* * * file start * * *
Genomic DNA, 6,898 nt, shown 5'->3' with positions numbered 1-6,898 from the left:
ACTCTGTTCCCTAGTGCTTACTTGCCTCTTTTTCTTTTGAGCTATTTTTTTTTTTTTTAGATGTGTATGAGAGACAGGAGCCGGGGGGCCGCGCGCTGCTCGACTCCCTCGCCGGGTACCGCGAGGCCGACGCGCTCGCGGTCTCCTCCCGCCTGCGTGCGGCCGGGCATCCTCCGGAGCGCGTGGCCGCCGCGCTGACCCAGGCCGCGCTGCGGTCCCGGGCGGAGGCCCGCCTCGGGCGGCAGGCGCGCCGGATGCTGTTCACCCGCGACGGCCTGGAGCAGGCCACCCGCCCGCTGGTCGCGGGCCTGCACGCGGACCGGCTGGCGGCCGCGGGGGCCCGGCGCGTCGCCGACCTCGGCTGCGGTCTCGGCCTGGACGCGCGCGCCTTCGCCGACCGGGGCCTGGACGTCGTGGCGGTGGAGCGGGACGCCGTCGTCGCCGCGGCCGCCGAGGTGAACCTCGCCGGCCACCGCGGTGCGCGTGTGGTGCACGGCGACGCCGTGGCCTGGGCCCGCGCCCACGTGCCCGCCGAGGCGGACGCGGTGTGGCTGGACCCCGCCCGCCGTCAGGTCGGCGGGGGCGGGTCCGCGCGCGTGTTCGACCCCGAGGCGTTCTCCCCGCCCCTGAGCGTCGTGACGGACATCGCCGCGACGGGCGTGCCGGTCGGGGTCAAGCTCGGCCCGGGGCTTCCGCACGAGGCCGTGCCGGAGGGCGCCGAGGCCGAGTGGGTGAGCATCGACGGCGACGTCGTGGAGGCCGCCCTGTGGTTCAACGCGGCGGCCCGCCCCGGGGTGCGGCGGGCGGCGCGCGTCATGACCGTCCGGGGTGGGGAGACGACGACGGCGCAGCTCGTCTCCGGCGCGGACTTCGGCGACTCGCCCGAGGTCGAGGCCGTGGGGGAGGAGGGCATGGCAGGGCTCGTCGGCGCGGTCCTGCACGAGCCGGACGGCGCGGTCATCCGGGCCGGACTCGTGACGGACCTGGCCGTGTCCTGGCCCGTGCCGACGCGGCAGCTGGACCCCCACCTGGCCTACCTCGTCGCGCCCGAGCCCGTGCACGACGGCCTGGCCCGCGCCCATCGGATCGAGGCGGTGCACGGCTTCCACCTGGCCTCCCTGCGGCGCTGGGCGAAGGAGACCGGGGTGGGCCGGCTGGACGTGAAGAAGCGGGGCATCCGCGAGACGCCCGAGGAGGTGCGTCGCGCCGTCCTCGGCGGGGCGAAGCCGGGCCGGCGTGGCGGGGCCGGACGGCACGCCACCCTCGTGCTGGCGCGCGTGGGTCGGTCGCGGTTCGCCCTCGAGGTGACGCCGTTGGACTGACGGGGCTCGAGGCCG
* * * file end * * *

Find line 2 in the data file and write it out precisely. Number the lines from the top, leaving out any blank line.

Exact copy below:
ACTCTGTTCCCTAGTGCTTACTTGCCTCTTTTTCTTTTGAGCTATTTTTTTTTTTTTTAGATGTGTATGAGAGACAGGAGCCGGGGGGCCGCGCGCTGCTCGACTCCCTCGCCGGGTACCGCGAGGCCGACGCGCTCGCGGTCTCCTCCCGCCTGCGTGCGGCCGGGCATCCTCCGGAGCGCGTGGCCGCCGCGCTGACCCAGGCCGCGCTGCGGTCCCGGGCGGAGGCCCGCCTCGGGCGGCAGGCGCGCCGGATGCTGTTCACCCGCGACGGCCTGGAGCAGGCCACCCGCCCGCTGGTCGCGGGCCTGCACGCGGACCGGCTGGCGGCCGCGGGGGCCCGGCGCGTCGCCGACCTCGGCTGCGGTCTCGGCCTGGACGCGCGCGCCTTCGCCGACCGGGGCCTGGACGTCGTGGCGGTGGAGCGGGACGCCGTCGTCGCCGCGGCCGCCGAGGTGAACCTCGCCGGCCACCGCGGTGCGCGTGTGGTGCACGGCGACGCCGTGGCCTGGGCCCGCGCCCACGTGCCCGCCGAGGCGGACGCGGTGTGGCTGGACCCCGCCCGCCGTCAGGTCGGCGGGGGCGGGTCCGCGCGCGTGTTCGACCCCGAGGCGTTCTCCCCGCCCCTGAGCGTCGTGACGGACATCGCCGCGACGGGCGTGCCGGTCGGGGTCAAGCTCGGCCCGGGGCTTCCGCACGAGGCCGTGCCGGAGGGCGCCGAGGCCGAGTGGGTGAGCATCGACGGCGACGTCGTGGAGGCCGCCCTGTGGTTCAACGCGGCGGCCCGCCCCGGGGTGCGGCGGGCGGCGCGCGTCATGACCGTCCGGGGTGGGGAGACGACGACGGCGCAGCTCGTCTCCGGCGCGGACTTCGGCGACTCGCCCGAGGTCGAGGCCGTGGGGGAGGAGGGCATGGCAGGGCTCGTCGGCGCGGTCCTGCACGAGCCGGACGGCGCGGTCATCCGGGCCGGACTCGTGACGGACCTGGCCGTGTCCTGGCCCGTGCCGACGCGGCAGCTGGACCCCCACCTGGCCTACCTCGTCGCGCCCGAGCCCGTGCACGACGGCCTGGCCCGCGCCCATCGGATCGAGGCGGTGCACGGCTTCCACCTGGCCTCCCTGCGGCGCTGGGCGAAGGAGACCGGGGTGGGCCGGCTGGACGTGAAGAAGCGGGGCATCCGCGAGACGCCCGAGGAGGTGCGTCGCGCCGTCCTCGGCGGGGCGAAGCCGGGCCGGCGTGGCGGGGCCGGACGGCACGCCACCCTCGTGCTGGCGCGCGTGGGTCGGTCGCGGTTCGCCCTCGAGGTGACGCCGTTGGACTGACGGGGCTCGAGGCCG